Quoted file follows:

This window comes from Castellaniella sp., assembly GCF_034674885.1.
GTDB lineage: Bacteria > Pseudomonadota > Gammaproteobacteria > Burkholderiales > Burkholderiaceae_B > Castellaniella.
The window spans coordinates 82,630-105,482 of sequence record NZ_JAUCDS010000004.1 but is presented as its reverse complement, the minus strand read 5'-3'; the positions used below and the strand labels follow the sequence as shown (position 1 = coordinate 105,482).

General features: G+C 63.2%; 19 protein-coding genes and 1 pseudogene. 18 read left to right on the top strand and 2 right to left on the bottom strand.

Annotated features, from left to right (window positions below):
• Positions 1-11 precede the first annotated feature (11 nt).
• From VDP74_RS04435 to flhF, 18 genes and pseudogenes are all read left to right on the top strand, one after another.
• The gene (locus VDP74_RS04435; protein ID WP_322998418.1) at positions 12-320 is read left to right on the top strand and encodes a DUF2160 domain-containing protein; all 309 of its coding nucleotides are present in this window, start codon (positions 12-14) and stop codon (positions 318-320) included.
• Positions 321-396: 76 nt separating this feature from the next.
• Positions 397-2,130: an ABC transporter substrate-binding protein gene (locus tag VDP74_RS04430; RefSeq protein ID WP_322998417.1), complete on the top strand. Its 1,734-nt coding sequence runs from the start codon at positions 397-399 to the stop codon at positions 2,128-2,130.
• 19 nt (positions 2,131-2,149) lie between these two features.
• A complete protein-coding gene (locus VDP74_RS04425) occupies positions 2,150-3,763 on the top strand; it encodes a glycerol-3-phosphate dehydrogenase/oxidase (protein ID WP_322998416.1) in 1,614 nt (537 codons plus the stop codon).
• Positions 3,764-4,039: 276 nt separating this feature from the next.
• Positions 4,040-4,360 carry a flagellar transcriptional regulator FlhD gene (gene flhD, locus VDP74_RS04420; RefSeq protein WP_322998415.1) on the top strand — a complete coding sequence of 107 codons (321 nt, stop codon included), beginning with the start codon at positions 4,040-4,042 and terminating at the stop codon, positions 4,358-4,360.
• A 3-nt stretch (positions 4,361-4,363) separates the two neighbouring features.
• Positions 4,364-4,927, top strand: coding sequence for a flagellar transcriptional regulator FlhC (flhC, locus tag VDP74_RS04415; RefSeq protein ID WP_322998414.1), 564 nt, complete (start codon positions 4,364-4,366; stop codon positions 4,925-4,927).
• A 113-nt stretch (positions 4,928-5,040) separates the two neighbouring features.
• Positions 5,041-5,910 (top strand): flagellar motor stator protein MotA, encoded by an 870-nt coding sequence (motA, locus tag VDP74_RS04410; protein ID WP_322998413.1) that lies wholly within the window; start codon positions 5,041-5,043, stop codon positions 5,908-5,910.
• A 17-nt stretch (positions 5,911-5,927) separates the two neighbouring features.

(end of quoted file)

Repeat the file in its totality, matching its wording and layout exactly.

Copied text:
This window comes from Castellaniella sp., assembly GCF_034674885.1.
GTDB lineage: Bacteria > Pseudomonadota > Gammaproteobacteria > Burkholderiales > Burkholderiaceae_B > Castellaniella.
The window spans coordinates 82,630-105,482 of sequence record NZ_JAUCDS010000004.1 but is presented as its reverse complement, the minus strand read 5'-3'; the positions used below and the strand labels follow the sequence as shown (position 1 = coordinate 105,482).

General features: G+C 63.2%; 19 protein-coding genes and 1 pseudogene. 18 read left to right on the top strand and 2 right to left on the bottom strand.

Annotated features, from left to right (window positions below):
• Positions 1-11 precede the first annotated feature (11 nt).
• From VDP74_RS04435 to flhF, 18 genes and pseudogenes are all read left to right on the top strand, one after another.
• The gene (locus VDP74_RS04435; protein ID WP_322998418.1) at positions 12-320 is read left to right on the top strand and encodes a DUF2160 domain-containing protein; all 309 of its coding nucleotides are present in this window, start codon (positions 12-14) and stop codon (positions 318-320) included.
• Positions 321-396: 76 nt separating this feature from the next.
• Positions 397-2,130: an ABC transporter substrate-binding protein gene (locus tag VDP74_RS04430; RefSeq protein ID WP_322998417.1), complete on the top strand. Its 1,734-nt coding sequence runs from the start codon at positions 397-399 to the stop codon at positions 2,128-2,130.
• 19 nt (positions 2,131-2,149) lie between these two features.
• A complete protein-coding gene (locus VDP74_RS04425) occupies positions 2,150-3,763 on the top strand; it encodes a glycerol-3-phosphate dehydrogenase/oxidase (protein ID WP_322998416.1) in 1,614 nt (537 codons plus the stop codon).
• Positions 3,764-4,039: 276 nt separating this feature from the next.
• Positions 4,040-4,360 carry a flagellar transcriptional regulator FlhD gene (gene flhD, locus VDP74_RS04420; RefSeq protein WP_322998415.1) on the top strand — a complete coding sequence of 107 codons (321 nt, stop codon included), beginning with the start codon at positions 4,040-4,042 and terminating at the stop codon, positions 4,358-4,360.
• A 3-nt stretch (positions 4,361-4,363) separates the two neighbouring features.
• Positions 4,364-4,927, top strand: coding sequence for a flagellar transcriptional regulator FlhC (flhC, locus tag VDP74_RS04415; RefSeq protein ID WP_322998414.1), 564 nt, complete (start codon positions 4,364-4,366; stop codon positions 4,925-4,927).
• A 113-nt stretch (positions 4,928-5,040) separates the two neighbouring features.
• Positions 5,041-5,910 (top strand): flagellar motor stator protein MotA, encoded by an 870-nt coding sequence (motA, locus tag VDP74_RS04410; protein ID WP_322998413.1) that lies wholly within the window; start codon positions 5,041-5,043, stop codon positions 5,908-5,910.
• A 17-nt stretch (positions 5,911-5,927) separates the two neighbouring features.